Unlike our Victorian ancestors, you know there really isn’t such a thing as a “bad” 3-year-old, or 5-year-old or even 10-year-old. A small child is a seething bundle of needs and impulses. Which can make your life very difficult indeed. But you know she’s not doing it on purpose. It’s just her nature.
Of course it’s your job to teach her to control her impulses.
But a child who thinks she’s bad is not going to be very interested self-improvement.
She has to raise her defensive walls high to protect her ego from messages that feel critical. Which means she’s not really listening to you.
Hunkered down to protect herself, she’s not going to have the flexibility of mind that people need to try out new behavior. If she feels really bad about herself, she’ll feel hopeless about doing better. Which leads to a downward spiral of worse behavior and self-esteem.
But when your child’s overall feeling is that she’s loved and accepted, then she can relax and trust you enough to try out new behavior.
So when your child throws a tantrum over getting in her car seat, the best thing you can do is to send the message, “You’re wonderful and Mommy loves you so much, and there’s just this one little thing that’s a problem that you need to work on.”
Why am I giving you this parenting skills review? Because in a lot of ways, we adults aren’t all that different.
We have a huge need to feel loved and accepted by our partners.
And it’s all too easy to feel “all bad” when we’re on the receiving end of criticism.
We have more emotional strength than a 3-year-old, of course. (Most of the time!) For a child, her self-esteem and her parents’ opinion are one and the same thing. She doesn’t have any other information to draw on. As adults, we have more perspective and more choice over the information we choose to believe.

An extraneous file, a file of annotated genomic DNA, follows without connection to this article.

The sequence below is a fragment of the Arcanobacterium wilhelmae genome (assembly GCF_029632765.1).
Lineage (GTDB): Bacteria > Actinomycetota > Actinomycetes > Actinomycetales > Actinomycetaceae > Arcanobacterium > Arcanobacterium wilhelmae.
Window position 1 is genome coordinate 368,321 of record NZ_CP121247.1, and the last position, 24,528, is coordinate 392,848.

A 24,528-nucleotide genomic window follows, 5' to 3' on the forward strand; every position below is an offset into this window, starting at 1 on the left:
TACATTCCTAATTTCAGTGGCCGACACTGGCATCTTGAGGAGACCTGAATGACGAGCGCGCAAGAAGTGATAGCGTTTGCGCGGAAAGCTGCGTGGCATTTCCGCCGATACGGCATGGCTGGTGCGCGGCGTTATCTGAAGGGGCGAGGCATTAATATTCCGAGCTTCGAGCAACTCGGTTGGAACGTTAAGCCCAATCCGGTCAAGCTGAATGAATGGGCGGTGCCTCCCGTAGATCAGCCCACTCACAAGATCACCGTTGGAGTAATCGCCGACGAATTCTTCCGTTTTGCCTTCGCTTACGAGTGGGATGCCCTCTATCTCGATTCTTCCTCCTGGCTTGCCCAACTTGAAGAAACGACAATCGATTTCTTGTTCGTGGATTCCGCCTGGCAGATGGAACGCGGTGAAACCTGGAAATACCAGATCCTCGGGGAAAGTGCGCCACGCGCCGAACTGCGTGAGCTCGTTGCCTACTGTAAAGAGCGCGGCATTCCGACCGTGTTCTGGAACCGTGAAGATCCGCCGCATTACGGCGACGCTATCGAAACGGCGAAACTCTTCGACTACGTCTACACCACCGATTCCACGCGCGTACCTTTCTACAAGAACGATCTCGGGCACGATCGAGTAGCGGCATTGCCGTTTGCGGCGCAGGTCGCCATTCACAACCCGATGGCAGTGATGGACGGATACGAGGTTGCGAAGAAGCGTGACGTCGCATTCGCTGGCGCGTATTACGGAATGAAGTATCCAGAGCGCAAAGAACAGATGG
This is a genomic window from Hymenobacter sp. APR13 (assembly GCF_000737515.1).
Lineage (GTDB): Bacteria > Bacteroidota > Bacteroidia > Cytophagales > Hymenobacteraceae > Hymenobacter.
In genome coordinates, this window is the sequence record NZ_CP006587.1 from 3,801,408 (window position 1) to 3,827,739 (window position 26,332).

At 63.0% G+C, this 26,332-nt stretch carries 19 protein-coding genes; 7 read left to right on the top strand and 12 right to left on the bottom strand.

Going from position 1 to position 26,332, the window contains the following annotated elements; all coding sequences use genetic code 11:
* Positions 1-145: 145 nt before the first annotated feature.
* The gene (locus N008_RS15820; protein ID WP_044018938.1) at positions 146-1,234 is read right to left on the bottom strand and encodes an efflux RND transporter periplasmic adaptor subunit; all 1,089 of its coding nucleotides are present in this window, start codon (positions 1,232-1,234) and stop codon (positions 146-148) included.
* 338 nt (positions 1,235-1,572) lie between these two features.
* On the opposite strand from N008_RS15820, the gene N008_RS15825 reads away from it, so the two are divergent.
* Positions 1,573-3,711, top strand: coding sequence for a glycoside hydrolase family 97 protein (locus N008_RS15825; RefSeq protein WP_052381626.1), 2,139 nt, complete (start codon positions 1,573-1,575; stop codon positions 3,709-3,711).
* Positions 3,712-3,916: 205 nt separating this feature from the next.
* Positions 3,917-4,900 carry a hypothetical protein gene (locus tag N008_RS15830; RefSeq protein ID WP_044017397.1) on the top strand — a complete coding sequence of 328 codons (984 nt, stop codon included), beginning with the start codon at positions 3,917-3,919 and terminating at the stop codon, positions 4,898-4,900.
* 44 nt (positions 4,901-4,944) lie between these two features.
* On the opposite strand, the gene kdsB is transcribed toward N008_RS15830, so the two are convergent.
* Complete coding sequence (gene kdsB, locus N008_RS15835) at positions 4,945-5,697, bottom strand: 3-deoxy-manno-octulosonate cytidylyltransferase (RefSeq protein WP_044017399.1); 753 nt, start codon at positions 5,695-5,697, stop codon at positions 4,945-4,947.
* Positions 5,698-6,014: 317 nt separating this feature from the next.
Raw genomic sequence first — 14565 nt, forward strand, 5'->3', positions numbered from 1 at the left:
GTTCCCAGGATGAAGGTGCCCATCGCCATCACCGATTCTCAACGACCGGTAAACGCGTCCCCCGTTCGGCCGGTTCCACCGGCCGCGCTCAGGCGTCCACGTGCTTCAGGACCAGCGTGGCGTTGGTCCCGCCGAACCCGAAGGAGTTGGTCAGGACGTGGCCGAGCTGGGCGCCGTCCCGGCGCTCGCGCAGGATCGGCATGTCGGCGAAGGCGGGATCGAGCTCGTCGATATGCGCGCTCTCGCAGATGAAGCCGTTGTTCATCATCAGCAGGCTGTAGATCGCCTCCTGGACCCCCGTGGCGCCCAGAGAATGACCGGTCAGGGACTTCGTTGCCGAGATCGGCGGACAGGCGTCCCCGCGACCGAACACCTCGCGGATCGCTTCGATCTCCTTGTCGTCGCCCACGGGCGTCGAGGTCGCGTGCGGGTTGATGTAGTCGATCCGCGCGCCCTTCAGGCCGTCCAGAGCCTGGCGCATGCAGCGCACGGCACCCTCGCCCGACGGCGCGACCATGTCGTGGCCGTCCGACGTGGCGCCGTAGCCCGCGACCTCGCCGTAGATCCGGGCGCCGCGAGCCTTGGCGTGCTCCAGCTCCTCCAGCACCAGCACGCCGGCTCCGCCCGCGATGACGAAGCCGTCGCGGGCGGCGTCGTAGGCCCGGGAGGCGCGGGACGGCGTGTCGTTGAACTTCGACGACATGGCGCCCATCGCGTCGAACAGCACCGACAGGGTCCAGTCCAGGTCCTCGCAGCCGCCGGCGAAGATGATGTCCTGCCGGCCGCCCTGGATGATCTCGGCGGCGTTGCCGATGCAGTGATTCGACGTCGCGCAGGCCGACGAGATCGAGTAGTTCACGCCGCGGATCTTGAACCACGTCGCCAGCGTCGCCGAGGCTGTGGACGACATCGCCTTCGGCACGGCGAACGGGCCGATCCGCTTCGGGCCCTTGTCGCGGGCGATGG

But the depth of our need to feel loved and accepted by our mate can be quite childlike in its intensity. And so is the pain we feel when it doesn’t happen.
If you’re like most of us, when you get angry, you skip over the love and acceptance part, and go straight for the criticism.
What your partner hears is the adult version of “I’m a bad kid.” Something like “Nothing I do is right,” “I can’t make her happy,” or even “I’m a failure as a husband.”
You probably won’t destroy his self-esteem wholesale, as you would with a small child. But you can take some big chunks out of it.
The answer is not to stop raising issues, of course. It’s to make sure the messages of love you send outweigh the messages of criticism. Here are some specific ideas for you to try.
First, try to look at your partner with a more appreciative eye.
As the child experts say, “Catch the child being good.” A steady diet of appreciation creates a softer landing for the criticisms you do deliver.
Tuning into your partner’s efforts is especially helpful. There’s usually a lot more effort going into a person’s actions than we can see from the outside. When your partner gets the feeling you see some of that invisible effort, he feels much more understood.
Second, be curious about what your spouse has on her plate.
We all carry a to-do list around in our heads, with our most urgent items on top, in flashing red lights. How we feel about ourselves and our day has a lot to do with who we feel is winning-us or the list.
When you’re in tune with your partner’s list, she feels like she has, well, a real partner. Someone who’s walking through her day with her, helping and supporting her.
Lastly, when you do raise a complaint, acknowledge the difficulty.
“I know you had that big report due on Monday and it really cut into your time, so I picked up the slack with the yard work. But do you think next weekend you could help out more?” Again, you’re showing your partner that you’re paying attention to the challenges he’s dealing with, not just your own needs.
Grown-up life can get endlessly complicated. But you can simplify some problems quite quickly when you remember that old or young, we all really need the same thing.
By Claire Hatch